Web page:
Abnormal thyroid function
Thyroid disease is a common disorder and is also a risk factor for developing or worsening of heart failure. Abnormal function of the thyroid gland (located in the front of your neck) can be of two kinds: it may produce too much or too little thyroid hormones. Thyroid hormones regulate cellular metabolism and sends a message to cells making them either speed up or slow down.
The symptoms of overactive thyroid include rapid heartbeat, heat and exercise intolerance, shortness of breath on exertion, increased perspiration, weight loss and profound weakness. An excess of thyroid hormone exerts strain on the heart muscle, increases pumping function and frequently causes the common heart rhythm disturbance AF.
In contrast, when the thyroid gland is underactive and produces too little hormone, typical features are weight gain, cold intolerance, slow heart rate, decreased pumping function, weakness, an increase in cholesterol level which contributes to coronary artery disease.
If a thyroid disorder is suspected, the diagnosis is based on a routine test and an analysis of thyroid hormones in the blood. Sometimes, it is necessary to examine the thyroid gland using an imaging/scanning technique to make sure that no further intervention is required. Correction of thyroid function is essential in providing optimal treatment for patients with coexisting heart failure. In the case of overproduction (hyperthyroidism), the physician will often prescribe medications which can slow down the production of thyroid hormones. Beta-blockers are especially useful to control heart rate when too much thyroid hormone is produced. Conversely, if thyroid production is inadequate (hypothyroidism), medications are administered to increase the amount of thyroid hormone in the blood.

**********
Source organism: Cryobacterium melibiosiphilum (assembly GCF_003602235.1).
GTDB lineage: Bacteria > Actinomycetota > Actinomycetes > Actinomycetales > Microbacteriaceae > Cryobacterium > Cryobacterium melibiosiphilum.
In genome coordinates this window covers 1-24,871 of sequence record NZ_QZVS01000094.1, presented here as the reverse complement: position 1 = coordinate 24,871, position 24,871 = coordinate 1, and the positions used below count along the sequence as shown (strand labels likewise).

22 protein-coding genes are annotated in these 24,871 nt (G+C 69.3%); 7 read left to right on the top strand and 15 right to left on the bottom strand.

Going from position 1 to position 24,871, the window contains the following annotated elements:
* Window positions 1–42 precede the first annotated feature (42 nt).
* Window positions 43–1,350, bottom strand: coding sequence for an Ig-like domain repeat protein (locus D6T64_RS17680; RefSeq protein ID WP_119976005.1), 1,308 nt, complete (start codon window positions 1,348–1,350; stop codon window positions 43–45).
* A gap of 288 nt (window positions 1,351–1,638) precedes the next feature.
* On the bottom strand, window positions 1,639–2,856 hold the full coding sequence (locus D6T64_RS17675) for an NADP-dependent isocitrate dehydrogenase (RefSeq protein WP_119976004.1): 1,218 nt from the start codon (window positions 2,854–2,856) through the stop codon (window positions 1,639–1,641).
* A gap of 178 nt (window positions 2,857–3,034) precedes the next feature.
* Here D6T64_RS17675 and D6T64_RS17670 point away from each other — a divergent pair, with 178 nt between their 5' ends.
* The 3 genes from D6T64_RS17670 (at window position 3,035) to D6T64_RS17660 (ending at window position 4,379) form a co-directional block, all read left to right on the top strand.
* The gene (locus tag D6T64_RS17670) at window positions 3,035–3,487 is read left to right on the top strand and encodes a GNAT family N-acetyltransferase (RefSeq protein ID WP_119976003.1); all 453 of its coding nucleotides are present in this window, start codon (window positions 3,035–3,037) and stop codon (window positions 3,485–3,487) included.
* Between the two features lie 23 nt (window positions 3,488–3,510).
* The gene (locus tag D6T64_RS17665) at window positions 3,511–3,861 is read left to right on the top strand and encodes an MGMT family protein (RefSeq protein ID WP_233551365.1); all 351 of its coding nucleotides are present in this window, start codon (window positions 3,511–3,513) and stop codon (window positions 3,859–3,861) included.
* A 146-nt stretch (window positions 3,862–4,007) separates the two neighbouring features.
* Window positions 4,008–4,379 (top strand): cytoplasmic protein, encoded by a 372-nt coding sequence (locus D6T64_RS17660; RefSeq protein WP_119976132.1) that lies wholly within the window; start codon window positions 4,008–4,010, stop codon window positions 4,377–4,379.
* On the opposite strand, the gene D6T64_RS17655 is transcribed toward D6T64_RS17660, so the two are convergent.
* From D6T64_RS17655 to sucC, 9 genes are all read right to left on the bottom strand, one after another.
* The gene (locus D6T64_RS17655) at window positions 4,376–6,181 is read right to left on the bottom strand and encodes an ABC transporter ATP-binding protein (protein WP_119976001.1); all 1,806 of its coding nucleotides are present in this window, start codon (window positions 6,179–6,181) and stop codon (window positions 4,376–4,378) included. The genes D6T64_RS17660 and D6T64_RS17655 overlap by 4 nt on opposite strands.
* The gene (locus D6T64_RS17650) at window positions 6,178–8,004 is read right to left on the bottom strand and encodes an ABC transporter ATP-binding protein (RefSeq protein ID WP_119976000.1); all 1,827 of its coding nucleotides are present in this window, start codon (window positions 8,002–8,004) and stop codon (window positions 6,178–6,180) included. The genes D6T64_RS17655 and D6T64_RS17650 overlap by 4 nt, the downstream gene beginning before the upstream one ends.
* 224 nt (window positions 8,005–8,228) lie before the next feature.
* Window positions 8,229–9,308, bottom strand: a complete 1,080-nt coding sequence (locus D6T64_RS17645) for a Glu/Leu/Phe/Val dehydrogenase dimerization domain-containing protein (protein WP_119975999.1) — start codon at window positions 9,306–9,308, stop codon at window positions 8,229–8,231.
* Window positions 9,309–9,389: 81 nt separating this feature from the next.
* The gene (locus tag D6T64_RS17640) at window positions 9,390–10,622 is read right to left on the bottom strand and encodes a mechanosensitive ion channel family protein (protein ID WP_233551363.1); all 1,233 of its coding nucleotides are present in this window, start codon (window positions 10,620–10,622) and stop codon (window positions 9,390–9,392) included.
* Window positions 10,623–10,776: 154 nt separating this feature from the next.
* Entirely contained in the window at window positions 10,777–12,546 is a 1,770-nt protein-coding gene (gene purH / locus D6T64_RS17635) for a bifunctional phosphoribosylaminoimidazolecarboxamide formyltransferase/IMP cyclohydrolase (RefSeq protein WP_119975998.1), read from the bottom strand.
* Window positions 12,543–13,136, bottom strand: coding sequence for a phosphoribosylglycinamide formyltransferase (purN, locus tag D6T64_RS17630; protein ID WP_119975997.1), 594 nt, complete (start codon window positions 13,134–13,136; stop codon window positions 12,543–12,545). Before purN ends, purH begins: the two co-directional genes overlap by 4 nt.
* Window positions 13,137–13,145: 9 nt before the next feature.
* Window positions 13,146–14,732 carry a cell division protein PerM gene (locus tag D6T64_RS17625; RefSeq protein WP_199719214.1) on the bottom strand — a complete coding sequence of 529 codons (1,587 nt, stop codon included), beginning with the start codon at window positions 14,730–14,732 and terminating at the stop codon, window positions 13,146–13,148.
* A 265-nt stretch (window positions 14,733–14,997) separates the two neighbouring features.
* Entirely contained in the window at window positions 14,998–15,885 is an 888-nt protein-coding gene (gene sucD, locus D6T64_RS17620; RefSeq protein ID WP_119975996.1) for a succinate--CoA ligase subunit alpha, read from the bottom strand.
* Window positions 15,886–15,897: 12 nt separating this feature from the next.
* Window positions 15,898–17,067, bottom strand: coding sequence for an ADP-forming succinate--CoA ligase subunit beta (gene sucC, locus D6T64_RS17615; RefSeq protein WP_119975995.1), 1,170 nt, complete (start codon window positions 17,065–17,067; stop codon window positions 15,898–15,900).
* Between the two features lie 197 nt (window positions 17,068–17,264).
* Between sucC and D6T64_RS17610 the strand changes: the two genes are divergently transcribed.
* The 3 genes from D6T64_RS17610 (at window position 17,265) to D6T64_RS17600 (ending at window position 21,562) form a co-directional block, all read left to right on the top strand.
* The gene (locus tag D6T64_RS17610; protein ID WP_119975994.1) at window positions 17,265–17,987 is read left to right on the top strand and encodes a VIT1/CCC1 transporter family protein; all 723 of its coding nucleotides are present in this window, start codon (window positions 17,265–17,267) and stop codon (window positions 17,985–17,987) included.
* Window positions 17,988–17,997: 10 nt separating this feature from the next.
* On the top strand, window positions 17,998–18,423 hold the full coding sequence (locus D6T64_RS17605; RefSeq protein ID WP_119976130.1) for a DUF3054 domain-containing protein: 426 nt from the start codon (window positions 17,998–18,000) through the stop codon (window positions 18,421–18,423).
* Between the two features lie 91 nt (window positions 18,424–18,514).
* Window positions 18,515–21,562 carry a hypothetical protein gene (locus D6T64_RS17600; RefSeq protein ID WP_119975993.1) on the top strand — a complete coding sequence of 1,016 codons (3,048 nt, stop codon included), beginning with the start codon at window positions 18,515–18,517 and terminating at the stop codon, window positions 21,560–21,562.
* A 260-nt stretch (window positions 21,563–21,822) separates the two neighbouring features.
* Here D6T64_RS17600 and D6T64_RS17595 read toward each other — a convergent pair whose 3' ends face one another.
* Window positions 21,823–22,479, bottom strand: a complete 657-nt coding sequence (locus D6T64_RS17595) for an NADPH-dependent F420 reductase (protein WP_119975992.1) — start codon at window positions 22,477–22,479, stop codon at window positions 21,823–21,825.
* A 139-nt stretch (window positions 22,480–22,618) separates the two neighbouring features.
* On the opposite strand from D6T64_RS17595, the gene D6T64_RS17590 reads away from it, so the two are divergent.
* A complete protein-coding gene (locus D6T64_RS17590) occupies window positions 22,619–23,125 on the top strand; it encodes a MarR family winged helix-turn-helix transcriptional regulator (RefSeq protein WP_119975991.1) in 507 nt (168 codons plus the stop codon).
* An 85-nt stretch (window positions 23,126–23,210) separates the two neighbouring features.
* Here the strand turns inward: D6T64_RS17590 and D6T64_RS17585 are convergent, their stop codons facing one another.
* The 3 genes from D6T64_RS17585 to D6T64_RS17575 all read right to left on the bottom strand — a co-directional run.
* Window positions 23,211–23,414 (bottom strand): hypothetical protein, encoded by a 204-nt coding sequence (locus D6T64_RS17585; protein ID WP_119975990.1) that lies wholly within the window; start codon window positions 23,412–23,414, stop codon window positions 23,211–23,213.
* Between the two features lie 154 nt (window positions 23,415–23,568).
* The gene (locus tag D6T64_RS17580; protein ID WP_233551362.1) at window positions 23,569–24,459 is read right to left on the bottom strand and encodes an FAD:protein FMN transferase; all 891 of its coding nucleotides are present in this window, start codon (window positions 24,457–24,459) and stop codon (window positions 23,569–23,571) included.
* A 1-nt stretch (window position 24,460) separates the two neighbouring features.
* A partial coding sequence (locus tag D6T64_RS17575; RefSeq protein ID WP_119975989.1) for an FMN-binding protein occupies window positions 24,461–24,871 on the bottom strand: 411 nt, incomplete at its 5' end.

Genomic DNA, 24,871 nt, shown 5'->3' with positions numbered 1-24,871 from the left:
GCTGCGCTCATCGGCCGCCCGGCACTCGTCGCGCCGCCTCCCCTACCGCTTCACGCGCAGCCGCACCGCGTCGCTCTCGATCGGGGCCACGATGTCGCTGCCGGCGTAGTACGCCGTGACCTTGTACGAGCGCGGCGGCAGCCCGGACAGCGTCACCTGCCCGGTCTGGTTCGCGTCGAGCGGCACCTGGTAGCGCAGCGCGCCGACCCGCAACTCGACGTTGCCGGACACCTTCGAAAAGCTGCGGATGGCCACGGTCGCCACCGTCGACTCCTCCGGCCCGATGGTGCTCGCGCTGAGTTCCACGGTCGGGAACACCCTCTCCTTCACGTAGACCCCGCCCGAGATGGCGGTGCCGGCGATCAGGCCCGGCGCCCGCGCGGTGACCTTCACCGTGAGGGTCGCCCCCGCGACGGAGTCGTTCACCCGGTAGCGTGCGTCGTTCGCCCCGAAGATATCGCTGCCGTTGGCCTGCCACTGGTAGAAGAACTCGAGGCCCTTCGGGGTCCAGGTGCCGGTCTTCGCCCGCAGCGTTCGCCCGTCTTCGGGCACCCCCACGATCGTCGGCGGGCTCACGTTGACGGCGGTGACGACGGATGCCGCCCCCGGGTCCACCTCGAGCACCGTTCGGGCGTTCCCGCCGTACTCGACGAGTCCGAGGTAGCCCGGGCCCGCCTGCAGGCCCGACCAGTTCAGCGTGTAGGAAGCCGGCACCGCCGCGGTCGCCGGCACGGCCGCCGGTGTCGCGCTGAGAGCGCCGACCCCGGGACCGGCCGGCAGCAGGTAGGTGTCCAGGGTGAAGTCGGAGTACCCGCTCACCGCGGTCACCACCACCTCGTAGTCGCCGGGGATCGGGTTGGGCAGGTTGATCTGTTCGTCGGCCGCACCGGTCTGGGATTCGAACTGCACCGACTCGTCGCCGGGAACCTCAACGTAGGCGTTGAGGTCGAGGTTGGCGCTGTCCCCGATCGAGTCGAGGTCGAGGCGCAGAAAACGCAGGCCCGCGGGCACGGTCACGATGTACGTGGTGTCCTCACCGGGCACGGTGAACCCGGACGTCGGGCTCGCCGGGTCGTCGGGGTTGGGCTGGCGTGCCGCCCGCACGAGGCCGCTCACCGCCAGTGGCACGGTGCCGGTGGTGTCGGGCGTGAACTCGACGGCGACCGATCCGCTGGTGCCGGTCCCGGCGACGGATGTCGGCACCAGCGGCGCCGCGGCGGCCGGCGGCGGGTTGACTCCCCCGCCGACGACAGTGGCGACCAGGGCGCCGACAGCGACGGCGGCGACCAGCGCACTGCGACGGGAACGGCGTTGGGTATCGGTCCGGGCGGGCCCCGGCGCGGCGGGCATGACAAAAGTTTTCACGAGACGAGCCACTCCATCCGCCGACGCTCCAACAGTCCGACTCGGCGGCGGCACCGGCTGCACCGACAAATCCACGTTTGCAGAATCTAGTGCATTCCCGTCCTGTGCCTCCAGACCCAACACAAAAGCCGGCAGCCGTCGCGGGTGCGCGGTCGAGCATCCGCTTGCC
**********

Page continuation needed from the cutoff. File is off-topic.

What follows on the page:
Certain drugs used to regulate heart rhythm for patients with heart failure, contain significant amount of iodine. Most importantly, amiodarone which is commonly used for several types of rhythm disturbance, can induce various types of thyroid malfunction which may be either overactive or underactive. Therefore, while using amiodarone it is important to watch for changes in weight, heat or cold intolerance, palpitations or worsening angina. It is recommended that thyroid function is assessed routinely with a blood test in patients on long-term therapy with amiodarone. If the levels are abnormal, your doctor will need to decide whether or not to discontinue amiodarone therapy and recommend another drug to replace it if required. Amiodarone can also cause photosensitivity and a characteristic skin discoloration. Mild disturbances will usually return to normal after discontinuation of amiodarone treatment.